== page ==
Articles tagged Motor Industry Research Association

Page 90 of August 2014 archive issue thumbnail Page 90, August 2014

Norman's conquest

The D-type didn’t win many races in period, but fared spectacularly well in those that most mattered. Sixty years on from the car’s first test, Motor Sport joins Jaguar development driver Norman Dewis at the helm By Andrew Frankel  The dark green prototype has been lapping the handling circuit at the Motor Industry Research Association proving ground for a while now, the distinctive bark of its 3...

Page 25 of June 1957 archive issue thumbnail Page 25, June 1957

That Car Again!

Not only is the Volkswagen one of the world's best-selling cars, it is also the one most frequently discussed in the World's Press. One of the latest references to the German beetle appears in the American journal Speed Age, which devotes 5½ pages to an article by Smith Archer under the heading of "Volkswagen -- World's Most Over-rated Car." Archer attempts to pull VW prestige to pieces but fails...

Page 86 of April 2013 archive issue thumbnail Page 86, April 2013

Lunch with… Norman Dewis

During 33 years and more than a quarter of a million 100mph miles, Norman Dewis was a dedicated team player who helped make Jaguar great By Simon Taylor Marque loyalty is an old-fashioned concept these days. A driver will swap seats after a season or two, a designer will change teams, an engineer or technician will quietly ask around to tease out available opportunities. Everyone's looking to...

Page 42 of September 1972 archive issue thumbnail Page 42, September 1972

Rumblings

• A different world.—The other day we found ourselves lunching with the Directors of USE Aviation at Oxford Airport, Kidlington, a world different from that of cars, if only because, whereas you can buy considerable speed and luxury on the ground, in the form, for example, of an XJ12 Jaguar for £3,726 or a six-cylinder BMW for less than £3,000, CSE think in terms of selling you a Piper Twin...

Page 20 of December 1948 archive issue thumbnail Page 20, December 1948

Club News

Club News WE HEAR While touring in France this year Major Dove encountered a four-cylinder 1911 Piccard-Pietet which has been in 'use as a garage breakdown vehicle since 1921. Clifford Robins of Yeovil has been in the local papers on account of his single-seater sports car, which has a 4300-e.c. Matchless" Silver Hawk "squarefour motor-cycle engine, driving via a Borg and Beck clutch to a Triumph...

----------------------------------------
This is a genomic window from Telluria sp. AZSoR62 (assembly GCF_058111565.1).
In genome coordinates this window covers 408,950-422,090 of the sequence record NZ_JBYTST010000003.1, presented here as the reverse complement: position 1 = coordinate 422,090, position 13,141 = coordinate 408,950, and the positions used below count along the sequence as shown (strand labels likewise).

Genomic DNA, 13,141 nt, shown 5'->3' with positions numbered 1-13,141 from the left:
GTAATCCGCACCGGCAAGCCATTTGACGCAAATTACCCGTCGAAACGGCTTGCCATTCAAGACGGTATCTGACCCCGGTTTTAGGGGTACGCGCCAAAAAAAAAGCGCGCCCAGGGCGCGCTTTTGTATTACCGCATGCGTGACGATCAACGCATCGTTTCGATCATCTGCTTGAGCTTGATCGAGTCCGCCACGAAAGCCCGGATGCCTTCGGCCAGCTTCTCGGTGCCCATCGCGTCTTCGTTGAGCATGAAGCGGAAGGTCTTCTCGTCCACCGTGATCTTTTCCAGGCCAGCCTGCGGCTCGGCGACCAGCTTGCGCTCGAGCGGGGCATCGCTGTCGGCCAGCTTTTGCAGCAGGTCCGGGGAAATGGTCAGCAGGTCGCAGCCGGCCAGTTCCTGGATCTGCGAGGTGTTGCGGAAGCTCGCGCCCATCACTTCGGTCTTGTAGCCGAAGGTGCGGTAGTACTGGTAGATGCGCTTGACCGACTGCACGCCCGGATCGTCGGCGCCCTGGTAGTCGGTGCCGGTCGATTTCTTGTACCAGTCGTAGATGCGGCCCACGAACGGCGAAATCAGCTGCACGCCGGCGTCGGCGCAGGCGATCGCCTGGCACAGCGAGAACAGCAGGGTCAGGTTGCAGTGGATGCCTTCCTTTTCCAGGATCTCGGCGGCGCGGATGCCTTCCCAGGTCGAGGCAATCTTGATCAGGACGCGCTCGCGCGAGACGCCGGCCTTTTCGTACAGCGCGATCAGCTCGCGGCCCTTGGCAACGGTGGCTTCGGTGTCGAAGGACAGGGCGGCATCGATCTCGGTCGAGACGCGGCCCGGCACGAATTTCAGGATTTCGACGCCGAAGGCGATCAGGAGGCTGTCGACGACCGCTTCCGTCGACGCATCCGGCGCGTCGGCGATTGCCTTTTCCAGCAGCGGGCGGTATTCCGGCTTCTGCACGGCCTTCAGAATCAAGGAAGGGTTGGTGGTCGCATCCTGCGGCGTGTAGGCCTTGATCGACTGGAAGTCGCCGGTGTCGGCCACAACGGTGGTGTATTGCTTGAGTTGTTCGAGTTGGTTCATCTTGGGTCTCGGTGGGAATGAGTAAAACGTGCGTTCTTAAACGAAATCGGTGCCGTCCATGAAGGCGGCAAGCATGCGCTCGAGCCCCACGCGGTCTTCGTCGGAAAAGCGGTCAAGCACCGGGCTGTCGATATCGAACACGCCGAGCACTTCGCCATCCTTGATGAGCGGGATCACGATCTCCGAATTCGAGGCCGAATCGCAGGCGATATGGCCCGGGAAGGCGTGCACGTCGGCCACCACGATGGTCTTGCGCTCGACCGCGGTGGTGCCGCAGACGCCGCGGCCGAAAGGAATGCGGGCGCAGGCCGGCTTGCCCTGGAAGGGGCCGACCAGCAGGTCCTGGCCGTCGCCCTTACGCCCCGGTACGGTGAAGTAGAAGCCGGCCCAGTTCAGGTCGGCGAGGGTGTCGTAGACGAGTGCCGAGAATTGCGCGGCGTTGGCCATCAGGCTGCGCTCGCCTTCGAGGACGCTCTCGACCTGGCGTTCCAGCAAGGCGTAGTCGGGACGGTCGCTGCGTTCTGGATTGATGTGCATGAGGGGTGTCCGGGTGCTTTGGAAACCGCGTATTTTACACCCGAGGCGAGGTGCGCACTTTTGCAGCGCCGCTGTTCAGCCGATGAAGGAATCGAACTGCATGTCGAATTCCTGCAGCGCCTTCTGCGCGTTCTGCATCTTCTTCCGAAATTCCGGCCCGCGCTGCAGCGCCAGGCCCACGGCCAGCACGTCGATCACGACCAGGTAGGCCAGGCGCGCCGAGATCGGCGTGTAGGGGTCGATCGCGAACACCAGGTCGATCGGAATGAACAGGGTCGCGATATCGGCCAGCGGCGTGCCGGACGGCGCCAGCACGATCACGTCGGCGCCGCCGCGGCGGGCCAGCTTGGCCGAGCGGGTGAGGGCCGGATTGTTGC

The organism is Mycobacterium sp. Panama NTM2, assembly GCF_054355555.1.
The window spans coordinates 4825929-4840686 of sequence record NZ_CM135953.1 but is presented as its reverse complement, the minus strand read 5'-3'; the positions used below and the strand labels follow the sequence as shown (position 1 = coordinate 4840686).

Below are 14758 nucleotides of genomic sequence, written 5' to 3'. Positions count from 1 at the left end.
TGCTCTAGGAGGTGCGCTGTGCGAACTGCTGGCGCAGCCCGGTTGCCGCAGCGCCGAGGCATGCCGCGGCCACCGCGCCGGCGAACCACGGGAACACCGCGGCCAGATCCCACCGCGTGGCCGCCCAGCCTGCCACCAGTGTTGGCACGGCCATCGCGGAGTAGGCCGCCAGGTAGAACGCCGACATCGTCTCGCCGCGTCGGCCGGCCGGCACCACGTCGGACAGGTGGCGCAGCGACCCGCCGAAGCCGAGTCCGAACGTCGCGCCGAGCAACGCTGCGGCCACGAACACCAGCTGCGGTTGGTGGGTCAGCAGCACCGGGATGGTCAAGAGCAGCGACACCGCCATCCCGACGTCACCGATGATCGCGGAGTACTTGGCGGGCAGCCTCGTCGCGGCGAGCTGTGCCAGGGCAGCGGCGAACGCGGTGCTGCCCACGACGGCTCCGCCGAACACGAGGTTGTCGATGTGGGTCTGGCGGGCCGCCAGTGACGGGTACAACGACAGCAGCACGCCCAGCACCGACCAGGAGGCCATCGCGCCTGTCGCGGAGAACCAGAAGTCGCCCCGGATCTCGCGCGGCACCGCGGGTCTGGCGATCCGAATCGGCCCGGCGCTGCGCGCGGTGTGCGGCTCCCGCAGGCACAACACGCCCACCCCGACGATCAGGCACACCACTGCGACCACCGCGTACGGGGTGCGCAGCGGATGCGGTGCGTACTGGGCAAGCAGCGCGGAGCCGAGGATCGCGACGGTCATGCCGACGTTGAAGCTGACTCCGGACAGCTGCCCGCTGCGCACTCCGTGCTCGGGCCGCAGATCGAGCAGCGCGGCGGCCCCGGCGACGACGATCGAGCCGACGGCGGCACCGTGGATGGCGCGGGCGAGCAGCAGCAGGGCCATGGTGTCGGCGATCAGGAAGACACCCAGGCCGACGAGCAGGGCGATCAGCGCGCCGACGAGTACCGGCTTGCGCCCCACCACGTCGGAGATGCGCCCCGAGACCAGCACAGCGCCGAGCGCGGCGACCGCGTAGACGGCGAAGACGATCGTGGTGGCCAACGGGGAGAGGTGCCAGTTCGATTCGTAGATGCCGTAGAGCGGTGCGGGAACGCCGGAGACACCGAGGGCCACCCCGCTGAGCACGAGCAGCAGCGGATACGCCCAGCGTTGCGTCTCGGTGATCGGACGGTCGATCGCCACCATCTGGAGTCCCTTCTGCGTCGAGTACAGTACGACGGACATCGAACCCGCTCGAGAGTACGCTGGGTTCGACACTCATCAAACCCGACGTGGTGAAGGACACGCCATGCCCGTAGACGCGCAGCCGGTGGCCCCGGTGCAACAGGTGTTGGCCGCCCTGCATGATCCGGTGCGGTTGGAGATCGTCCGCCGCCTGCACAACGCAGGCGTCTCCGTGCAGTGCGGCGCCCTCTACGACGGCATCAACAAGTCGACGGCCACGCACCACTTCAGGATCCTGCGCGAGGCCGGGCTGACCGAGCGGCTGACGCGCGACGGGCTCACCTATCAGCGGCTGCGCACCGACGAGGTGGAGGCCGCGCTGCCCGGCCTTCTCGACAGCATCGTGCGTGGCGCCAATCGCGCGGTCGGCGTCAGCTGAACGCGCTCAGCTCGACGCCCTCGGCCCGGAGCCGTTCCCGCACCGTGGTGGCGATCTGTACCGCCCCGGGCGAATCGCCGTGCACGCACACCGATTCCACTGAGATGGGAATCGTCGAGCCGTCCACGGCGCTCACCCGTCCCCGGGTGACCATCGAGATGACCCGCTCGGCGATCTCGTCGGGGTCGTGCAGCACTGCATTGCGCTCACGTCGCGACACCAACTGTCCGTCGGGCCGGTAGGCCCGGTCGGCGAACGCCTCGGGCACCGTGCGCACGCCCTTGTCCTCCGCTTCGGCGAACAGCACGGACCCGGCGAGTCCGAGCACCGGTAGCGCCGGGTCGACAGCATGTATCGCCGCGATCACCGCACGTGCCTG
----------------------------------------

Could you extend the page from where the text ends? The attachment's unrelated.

Page 5 of February 1948 archive issue thumbnail Page 5, February 1948

The Motor Industry Research Association

The annual report of the M.I.R.A shows that during the past year research has been undertaken in such matters as stresses in vehicle structures, stiffness of such structures, filtration of lubricating oil, bearing materials, gears, fatigue strength of crankshafts, exhaust valve and cylinder head temperatures, leaded fuels, design and positioning of piston rings, etc. Mr. L. P. Lord has been...

Page 11 of January 1994 archive issue thumbnail Page 11, January 1994

Basic Finnstinct

Colin McRae kept hopes of a British success alive until well into the event, but in the end Juha Kankkunen capped a successful season with a well-judged victory it was said that conditions during the 1993 RAC Rally were the worst in memory. All I can say is that many memories are decidedly short. Certainly it was cold, snowy and icy this time, but it was far more so in 1969, when Harry KäIlström...

Page 34 of December 1949 archive issue thumbnail Page 34, December 1949

Club News

We Hear K. C. Radburn, F.S.M.C., F.I.O.O. retains his keenness for Salmsons, but, conceding to his wife's request, has purchased a "San Sebastian" coupé model. He would like owners of vintage Salmsons to communicate with him with a view to starting a Salmson Register. His address is: 67, London Avenue, Radford, Coventry. A reader who owns two 8-litre Bentleys and a 4½-litre Bentley bought a 1923...

Page 22 of May 1967 archive issue thumbnail Page 22, May 1967

Line of improvement

The Ford Cortina-Lotus, developed for the public by the Competitions Department When the 1967 Cortina-Lotus was introduced, perhaps rather quietly by Ford's standards, there was a general feeling that this was a toned-down version of a car which had earned so many competition successes, and perhaps much of the character had been removed. But the proof of the pudding is in the eating. On paper the...

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